But because it's illegal at a federal level, universities that conduct crop research and provide technical assistance to farmers won't touch it. "Although hemp contains only trace amounts of the main hallucinogen found in marijuana, the federal Controlled Substances Act nonetheless defines the entire species as a Schedule I controlled substance," Colorado State University deputy general counsel Jason Johnson says in a statement. "Accordingly, the University is prohibited from providing assistance about hemp production."

Those issues have caused the Rocky Mountain Farmers Union to be hesitant about hemp. "We have enough things to worry about that having a confrontation with the federal government about hemp laws is something our members are not terribly interested in," says Mick McCallister, director of communications for the coalition of family farmers and ranchers.

At least one farmer has decided to forge ahead anyway. Mike Bowman is a 53-year-old farmer-turned-political-activist whose great-great-grandfather homesteaded in Phillips County. Today his family grows corn, wheat and a rotation of niche crops such as sunflowers, shallots and organic alfalfa on land they own in the eastern Colorado city of Wray.

Bowman became obsessed with hemp after reading about North Dakota's long-running fight to grow the crop, among other factors. He met Parker in 2006, when she was referred to him by the Colorado Department of Agriculture; she had called to ask about hemp farming.

"We just clicked," Bowman says. "We said, 'Let's start working on this.'"

Bowman was already involved in politics, having campaigned for Amendment 37, which requires 10 percent of Colorado's retail electricity sales to come from renewable sources by 2015. What was supposed to be a six-month sabbatical from the farm led to Bowman's helping found a national renewable-energy alliance; he now spends much of his time in Washington, D.C., and the rest traveling the country. The farm is still his home base, however.

And he intends to plant one hundred acres of hemp there — hopefully on April 30, the eightieth birthday of longtime hempster Willie Nelson, whom Bowman knows through their shared advocacy for biodiesel and other environmental causes. Bowman is in the process of requesting a permit from the USDA to import hemp seeds, but, he says, it's been a bureaucratic nightmare. "Nobody wants to make the decision," he says. "Everybody thinks it's somebody else's issue."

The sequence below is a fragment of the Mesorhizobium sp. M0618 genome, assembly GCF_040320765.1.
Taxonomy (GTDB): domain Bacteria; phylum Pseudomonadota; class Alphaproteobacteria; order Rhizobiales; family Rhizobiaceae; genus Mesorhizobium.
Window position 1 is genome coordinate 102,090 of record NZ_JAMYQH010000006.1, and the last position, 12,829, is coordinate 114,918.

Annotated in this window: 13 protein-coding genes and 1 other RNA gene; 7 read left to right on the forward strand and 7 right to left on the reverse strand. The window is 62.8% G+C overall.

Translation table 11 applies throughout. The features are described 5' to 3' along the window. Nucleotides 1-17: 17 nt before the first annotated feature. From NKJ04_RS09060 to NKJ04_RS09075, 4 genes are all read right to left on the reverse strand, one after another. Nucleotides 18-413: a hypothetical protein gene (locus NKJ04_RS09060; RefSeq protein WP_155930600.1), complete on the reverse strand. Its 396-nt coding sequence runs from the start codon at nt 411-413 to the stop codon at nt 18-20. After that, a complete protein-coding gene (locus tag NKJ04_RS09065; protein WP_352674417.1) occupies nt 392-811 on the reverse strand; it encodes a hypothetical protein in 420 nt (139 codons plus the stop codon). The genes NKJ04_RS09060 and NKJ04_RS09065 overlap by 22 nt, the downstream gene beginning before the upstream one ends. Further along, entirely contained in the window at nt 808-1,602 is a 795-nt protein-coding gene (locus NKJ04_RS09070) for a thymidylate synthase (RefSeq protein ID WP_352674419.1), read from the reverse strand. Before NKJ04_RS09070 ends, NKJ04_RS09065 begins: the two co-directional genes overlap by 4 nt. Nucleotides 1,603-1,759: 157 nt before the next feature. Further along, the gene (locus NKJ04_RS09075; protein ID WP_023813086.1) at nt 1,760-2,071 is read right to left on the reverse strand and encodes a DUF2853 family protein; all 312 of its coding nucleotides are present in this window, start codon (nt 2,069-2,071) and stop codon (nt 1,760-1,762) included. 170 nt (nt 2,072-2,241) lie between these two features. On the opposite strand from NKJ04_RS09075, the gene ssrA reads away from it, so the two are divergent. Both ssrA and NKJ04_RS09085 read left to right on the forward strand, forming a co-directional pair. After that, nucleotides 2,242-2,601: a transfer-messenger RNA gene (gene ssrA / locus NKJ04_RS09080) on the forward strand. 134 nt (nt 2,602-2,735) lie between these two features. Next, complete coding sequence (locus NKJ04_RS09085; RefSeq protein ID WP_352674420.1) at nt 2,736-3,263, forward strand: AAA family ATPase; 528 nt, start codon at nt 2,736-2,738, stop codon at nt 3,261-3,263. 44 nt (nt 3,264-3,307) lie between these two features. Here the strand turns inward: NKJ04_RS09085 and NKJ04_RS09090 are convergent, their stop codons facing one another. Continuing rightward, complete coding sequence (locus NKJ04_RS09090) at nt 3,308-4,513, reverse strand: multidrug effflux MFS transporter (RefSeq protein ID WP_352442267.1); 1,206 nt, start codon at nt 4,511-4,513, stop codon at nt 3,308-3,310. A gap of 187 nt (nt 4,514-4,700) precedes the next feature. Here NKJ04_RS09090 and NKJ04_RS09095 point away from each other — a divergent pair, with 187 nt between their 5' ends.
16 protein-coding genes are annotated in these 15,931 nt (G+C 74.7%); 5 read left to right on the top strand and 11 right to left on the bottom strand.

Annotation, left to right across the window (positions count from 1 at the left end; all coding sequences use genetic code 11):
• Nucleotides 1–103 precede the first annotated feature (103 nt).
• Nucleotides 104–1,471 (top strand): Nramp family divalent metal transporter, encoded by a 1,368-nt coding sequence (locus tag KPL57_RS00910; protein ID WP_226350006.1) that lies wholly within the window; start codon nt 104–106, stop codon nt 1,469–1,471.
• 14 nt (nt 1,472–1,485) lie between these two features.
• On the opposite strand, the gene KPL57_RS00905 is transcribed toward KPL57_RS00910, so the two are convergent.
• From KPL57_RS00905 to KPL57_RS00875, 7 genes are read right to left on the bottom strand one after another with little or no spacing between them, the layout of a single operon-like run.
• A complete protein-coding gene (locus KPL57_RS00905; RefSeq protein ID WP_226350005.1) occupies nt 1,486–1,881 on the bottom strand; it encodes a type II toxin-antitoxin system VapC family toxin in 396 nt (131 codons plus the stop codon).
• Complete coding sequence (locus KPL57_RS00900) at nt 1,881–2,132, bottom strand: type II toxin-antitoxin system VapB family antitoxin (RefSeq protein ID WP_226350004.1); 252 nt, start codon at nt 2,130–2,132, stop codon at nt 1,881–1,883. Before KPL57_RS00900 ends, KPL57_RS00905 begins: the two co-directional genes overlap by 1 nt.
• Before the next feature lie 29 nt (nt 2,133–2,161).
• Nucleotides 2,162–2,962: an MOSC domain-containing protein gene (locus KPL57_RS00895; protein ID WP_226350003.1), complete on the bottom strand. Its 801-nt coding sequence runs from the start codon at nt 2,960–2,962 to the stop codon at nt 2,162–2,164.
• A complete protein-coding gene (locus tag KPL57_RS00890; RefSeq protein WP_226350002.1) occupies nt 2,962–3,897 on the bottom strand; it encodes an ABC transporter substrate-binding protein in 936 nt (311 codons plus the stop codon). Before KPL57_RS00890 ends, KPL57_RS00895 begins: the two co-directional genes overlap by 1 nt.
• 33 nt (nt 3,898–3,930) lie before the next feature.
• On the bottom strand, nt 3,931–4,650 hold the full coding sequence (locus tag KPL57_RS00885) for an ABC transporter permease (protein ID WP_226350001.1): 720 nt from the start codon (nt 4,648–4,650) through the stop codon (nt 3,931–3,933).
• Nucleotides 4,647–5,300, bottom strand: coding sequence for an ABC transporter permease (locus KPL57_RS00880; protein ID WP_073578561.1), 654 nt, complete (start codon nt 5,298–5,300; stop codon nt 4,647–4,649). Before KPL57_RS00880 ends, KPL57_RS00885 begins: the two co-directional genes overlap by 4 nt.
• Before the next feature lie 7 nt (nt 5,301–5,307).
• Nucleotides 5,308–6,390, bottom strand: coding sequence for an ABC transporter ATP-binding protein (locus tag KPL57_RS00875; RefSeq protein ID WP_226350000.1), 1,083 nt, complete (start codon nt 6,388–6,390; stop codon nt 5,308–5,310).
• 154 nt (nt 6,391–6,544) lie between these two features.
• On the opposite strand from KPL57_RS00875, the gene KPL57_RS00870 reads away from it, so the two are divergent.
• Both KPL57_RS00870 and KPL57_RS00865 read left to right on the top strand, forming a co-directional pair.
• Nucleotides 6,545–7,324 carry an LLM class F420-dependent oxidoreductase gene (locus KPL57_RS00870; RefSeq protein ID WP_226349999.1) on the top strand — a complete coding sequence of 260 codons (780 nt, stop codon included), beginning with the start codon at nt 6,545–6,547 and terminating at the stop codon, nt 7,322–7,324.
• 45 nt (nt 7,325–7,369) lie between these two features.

Bowman sees his planned hemp plot as a type of non-violent resistance. "It's gotta start somewhere. Somebody's got to plant something," he says. "Every time we've had to change something in history that is so wrong — whether it's the civil-rights movement or fill-in-the-blank — it's always taken some acts of civil disobedience from the citizenry."

He's not terribly afraid of being busted by the feds or state law enforcement, partly because he hopes Schwartz's hemp-farming regulation bill will have passed by then. "We're obviously in a gray area here," he admits. But "there's a lot of problems to address here as a nation, and clearly, this isn't a high priority for anybody."

His foray into hemp farming started out as an experiment to provide data about how the crop grows in Colorado. "In a sane world, we would have been testing different strains of this crop under limited irrigation and drought scenarios," he says. But since he's gone public with his plan, Bowman says, he's been approached by a handful of people in the U.S. hemp-products industry who are interested in buying his plants, though he hasn't signed any agreements yet.

The hemp will serve another practical purpose, too: last year, his family farm over-pumped its water allocation due to drought conditions, so it will have to use less water this year. Bowman hopes hemp, which reportedly needs little irrigation, will help them to do so.

"What we want to do is be able to demonstrate that there is an alternative crop out there," he says. "We live in a world where industrial hemp is a Schedule I narcotic and ketchup is considered a vegetable because of what happens inside the bubble of Washington.

Sometimes it takes outsiders and those committed to seeing things change for the better."